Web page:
By Oluwatamilore Fashina
The Covid-19 pandemic impacted entertainment industries worldwide. Nollywood was not an exception to this. Throughout the pandemic, artists and filmmakers struggled to make a living in the home of the world’s second-largest movie producer. However, despite this struggle, the fortitude of the Nigerian film industry shined through. The pandemic caused many major Hollywood releases to be strictly video-on-demand. As a result, throughout 2021, due to the innovation of Nigerian filmmakers, Nollywood films dominated the country’s box office.
However, it was not only through theatrical releases that the industry managed to keep its lights on. Filmmakers took to streaming platforms to give Nollywood films and tv an international reach.
Given the industry’s show of resilience – as well as the fact that it is a stronghold of the creative sector, which is currently the second-largest employer in Nigeria – it is unsurprising that the Federal government is seeking to stimulate the industry with further investment. The issue is how that investment should be made. The Federal Government is seeking to improve the quality of Nollywood films through increased collaboration with the US. While this is a step in the right direction, in order to maximize this relationship needs to provide strategic domestic investment as well as mutually beneficial international partnership. Through these means, the government can facilitate growth for above-the-line talent (producer, directors, actors) and below-the-line talent (special effects crew, visual effects crew, editors).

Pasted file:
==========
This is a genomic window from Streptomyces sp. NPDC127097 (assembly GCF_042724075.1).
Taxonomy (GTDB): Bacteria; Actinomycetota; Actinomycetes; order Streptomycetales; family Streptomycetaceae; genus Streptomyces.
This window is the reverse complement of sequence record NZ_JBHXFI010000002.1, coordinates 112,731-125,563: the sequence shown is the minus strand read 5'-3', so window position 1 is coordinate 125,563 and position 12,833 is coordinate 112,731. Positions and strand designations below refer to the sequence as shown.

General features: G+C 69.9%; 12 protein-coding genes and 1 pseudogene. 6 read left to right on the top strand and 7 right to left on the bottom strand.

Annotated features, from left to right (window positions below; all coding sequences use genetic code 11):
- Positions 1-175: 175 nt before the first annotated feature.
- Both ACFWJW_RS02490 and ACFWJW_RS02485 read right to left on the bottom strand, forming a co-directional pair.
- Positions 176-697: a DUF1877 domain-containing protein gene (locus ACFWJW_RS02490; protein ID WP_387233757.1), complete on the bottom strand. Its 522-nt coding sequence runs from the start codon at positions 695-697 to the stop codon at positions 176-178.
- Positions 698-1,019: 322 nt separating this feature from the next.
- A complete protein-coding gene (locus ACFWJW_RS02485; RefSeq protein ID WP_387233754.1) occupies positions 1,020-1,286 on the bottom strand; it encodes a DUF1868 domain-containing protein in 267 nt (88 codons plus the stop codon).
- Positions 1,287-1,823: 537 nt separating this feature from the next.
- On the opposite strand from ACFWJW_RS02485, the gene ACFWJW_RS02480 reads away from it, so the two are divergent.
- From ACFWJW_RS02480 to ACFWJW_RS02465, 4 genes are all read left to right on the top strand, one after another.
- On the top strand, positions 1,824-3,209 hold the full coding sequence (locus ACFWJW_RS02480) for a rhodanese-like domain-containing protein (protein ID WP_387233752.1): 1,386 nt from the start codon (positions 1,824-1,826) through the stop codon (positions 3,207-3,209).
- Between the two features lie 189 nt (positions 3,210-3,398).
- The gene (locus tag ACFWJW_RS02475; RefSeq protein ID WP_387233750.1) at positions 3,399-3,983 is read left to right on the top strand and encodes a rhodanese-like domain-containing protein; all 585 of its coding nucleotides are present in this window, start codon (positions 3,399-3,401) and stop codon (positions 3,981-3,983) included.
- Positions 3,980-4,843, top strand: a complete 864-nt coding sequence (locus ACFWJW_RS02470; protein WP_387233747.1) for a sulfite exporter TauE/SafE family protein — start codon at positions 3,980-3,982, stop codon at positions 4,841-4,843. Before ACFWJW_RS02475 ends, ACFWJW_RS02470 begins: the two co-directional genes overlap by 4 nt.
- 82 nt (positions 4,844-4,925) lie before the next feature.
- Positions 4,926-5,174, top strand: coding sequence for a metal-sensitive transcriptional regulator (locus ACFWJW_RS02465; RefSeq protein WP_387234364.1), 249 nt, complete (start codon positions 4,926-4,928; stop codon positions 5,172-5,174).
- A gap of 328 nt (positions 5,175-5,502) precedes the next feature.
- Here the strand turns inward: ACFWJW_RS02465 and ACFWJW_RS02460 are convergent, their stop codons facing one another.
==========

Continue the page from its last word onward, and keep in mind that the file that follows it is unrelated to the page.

The Federal Government is rightly focused on improving the quality of Nollywood films. This has been a longstanding critique of the industry that produces approximately 50 films a week at its peak. To do so, though, the Federal government cannot just rely on foreign investment. It must increase its own to avoid investor reliance. Historically, the government has shown its commitment to Nollywood with financial support. In 2011, it granted loans to the industry of approximately N83 billion ($200 million). This investment was additionally supplemented by grants towards “Project Act Nollywood,” which was directed at improving production-distribution networks and capacity building.